Electricite de France SA will cut 1 billion euros ($1.3 billion) of costs while sticking to a plan to produce power from a new atomic reactor in Normandy in 2016.
“All parts” of the utility will contribute to cost reductions, Herve Machenaud, EDF’s head of production and engineering, said yesterday at a press briefing in Flamanville, Normandy, where the development of a new-generation atomic reactor has been plagued by delays and budget overruns. “EDF is confronted with financial constraints.”
The chances that EDF will have to further revise the 8.5 billion-euro price estimate of the reactor or the building schedule are “infinitesimally small,” he said.
The cost of building the EPR has escalated following changes to its engineering and design, as well as changes made in the wake of Japan’s Fukushima nuclear disaster. The utility also blamed the need to lower operating costs, which will be set out next month, on a French law that forces EDF to sell atomic output to competitors in the home market, where it is still dominant.
“Because we are obliged to sell electricity for less than we can produce it, we have to lower costs,” Machenaud said. “Jobs and recruitment won’t be affected.”
A successful startup in 2016, delayed from 2012, could be crucial to furthering France’s nuclear expansion abroad as the plant showcases the most recent reactor technology. Setbacks in construction and safety regulations have raised concerns that EDF could struggle to build similar EPRs in Britain as proposed. It’s also developing two in China at Taishan with partner CGNPC.
The relationship between the French utility and CGNPC could deepen, Machenaud said yesterday. EDF has an agreement with the Chinese power company for a “basic design” of a 1,000 megawatt nuclear reactor and is moving to add more details to the project that could produce the “safest and cheapest” model on the market, he said.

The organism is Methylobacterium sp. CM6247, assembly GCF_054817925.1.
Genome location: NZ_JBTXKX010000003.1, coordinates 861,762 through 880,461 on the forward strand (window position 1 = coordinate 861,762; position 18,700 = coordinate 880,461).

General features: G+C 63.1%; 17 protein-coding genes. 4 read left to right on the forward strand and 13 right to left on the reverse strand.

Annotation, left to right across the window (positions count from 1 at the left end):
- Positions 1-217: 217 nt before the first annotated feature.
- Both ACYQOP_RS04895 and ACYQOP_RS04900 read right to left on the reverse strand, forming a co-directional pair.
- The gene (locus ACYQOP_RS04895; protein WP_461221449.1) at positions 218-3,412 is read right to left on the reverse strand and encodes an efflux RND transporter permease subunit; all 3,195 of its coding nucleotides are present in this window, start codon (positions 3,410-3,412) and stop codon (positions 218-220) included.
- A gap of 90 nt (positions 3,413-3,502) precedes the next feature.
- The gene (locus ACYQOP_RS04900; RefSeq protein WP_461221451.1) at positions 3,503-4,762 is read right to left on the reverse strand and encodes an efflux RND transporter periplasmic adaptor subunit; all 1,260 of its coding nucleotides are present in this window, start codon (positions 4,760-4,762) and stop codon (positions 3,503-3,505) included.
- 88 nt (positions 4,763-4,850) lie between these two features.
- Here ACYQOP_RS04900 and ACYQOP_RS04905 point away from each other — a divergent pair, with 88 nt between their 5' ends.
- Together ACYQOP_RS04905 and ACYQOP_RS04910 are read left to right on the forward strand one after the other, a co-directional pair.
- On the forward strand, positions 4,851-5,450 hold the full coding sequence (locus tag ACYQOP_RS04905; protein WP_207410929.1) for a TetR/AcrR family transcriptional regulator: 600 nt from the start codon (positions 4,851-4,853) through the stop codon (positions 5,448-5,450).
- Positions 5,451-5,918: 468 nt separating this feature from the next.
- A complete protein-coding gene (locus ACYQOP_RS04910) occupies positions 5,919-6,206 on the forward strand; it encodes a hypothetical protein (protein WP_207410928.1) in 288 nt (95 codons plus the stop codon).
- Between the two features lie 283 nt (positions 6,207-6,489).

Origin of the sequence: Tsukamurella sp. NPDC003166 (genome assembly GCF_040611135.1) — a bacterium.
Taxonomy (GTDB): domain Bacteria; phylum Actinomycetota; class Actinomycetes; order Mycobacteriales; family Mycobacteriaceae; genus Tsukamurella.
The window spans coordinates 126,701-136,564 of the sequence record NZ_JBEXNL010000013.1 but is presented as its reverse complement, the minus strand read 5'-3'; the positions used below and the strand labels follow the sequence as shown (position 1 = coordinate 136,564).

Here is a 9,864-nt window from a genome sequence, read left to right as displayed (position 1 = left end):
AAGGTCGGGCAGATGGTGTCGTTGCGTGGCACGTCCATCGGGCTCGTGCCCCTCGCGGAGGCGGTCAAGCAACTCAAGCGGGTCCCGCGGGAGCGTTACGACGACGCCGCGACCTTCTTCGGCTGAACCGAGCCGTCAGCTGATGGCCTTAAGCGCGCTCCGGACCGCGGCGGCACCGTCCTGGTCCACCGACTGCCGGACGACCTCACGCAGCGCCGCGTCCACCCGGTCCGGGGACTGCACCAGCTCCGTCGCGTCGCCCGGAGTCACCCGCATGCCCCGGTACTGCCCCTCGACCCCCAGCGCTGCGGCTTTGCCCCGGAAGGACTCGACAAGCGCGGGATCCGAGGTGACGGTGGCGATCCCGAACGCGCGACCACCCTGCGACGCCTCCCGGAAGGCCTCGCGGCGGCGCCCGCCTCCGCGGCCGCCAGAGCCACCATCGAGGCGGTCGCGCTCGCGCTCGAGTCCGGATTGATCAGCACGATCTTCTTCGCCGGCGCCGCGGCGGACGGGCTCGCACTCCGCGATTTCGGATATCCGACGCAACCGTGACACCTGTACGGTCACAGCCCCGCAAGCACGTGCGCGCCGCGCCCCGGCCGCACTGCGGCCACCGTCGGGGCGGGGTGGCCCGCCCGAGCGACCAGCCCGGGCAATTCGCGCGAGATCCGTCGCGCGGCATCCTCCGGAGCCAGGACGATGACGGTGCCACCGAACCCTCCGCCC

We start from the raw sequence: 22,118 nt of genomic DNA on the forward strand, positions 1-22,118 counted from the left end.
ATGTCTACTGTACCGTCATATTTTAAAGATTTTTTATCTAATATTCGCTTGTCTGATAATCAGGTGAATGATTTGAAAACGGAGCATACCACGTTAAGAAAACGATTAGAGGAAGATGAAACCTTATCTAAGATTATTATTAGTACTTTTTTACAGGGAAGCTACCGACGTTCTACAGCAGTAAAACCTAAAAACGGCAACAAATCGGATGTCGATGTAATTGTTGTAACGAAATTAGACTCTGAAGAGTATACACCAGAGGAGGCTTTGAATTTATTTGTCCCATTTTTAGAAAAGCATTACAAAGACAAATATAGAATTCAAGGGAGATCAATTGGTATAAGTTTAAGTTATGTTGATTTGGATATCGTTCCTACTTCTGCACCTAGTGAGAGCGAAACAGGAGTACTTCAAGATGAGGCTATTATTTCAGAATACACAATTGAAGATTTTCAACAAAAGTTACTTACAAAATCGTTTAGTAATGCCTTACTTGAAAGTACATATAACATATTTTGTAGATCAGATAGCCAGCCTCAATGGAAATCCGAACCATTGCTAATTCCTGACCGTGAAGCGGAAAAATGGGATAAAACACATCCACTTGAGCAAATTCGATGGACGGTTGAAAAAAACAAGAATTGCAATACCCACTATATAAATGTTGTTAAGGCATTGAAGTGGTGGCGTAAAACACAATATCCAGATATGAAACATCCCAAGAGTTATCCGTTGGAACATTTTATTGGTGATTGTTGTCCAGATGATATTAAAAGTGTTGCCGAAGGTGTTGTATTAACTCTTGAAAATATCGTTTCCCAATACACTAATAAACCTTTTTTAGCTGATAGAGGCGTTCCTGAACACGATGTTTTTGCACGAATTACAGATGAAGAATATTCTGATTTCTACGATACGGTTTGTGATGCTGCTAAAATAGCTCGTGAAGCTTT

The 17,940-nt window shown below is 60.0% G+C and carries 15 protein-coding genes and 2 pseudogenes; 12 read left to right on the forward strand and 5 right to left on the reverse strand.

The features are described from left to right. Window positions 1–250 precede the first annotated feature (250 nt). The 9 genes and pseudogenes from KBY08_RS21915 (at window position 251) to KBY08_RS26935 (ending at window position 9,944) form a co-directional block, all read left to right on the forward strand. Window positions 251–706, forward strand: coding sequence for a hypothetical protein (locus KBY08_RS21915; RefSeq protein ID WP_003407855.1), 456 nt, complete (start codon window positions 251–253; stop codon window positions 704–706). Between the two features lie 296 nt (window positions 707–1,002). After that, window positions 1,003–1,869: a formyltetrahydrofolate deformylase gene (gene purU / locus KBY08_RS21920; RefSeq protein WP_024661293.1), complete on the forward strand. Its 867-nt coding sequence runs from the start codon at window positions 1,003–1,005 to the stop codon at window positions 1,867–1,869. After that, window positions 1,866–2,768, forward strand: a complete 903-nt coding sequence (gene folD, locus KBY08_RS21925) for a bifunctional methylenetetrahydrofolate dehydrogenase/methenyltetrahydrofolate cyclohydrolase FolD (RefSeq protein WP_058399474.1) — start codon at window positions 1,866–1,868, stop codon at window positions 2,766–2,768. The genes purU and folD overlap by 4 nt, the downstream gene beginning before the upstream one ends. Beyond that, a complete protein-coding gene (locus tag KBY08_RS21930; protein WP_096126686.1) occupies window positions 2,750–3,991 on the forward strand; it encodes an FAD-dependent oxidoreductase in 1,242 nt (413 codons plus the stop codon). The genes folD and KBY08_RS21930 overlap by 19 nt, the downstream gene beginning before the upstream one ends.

Separately, CGNPC is also interested in joining EDF to develop new nuclear reactors in the U.K., according to Machenaud. He declined to comment on whether EDF’s current partner Centrica Plc (CNA) plans to pull out from the projects.
State-owned EDF, which began building the 1,650-megawatt reactor at Flamanville in December 2007 for an initial estimate of 3.3 billion euros, has revised cost projections every year since 2010. In July 2011, the utility added 1 billion euros to bring the figure to about 6 billion euros. EDF last month raised the estimated cost of development to 8.5 billion euros.
The Chinese EPRs will cost less than the one in Normandy, Machenaud said without giving a figure. Even building a second EPR at Flamanville could be done for 25 percent less and between 18 months and two years less time.
The domed roof of the reactor building at the most-advanced EPR at Taishan is already in place, marking a “significant step” that hasn’t been reached at Flamanville, Machenaud said.
Nevertheless, producing electricity from that unit according to the “official” target date of 2014 will be “extremely ambitious,” he said. The second one is scheduled to start up a year later.
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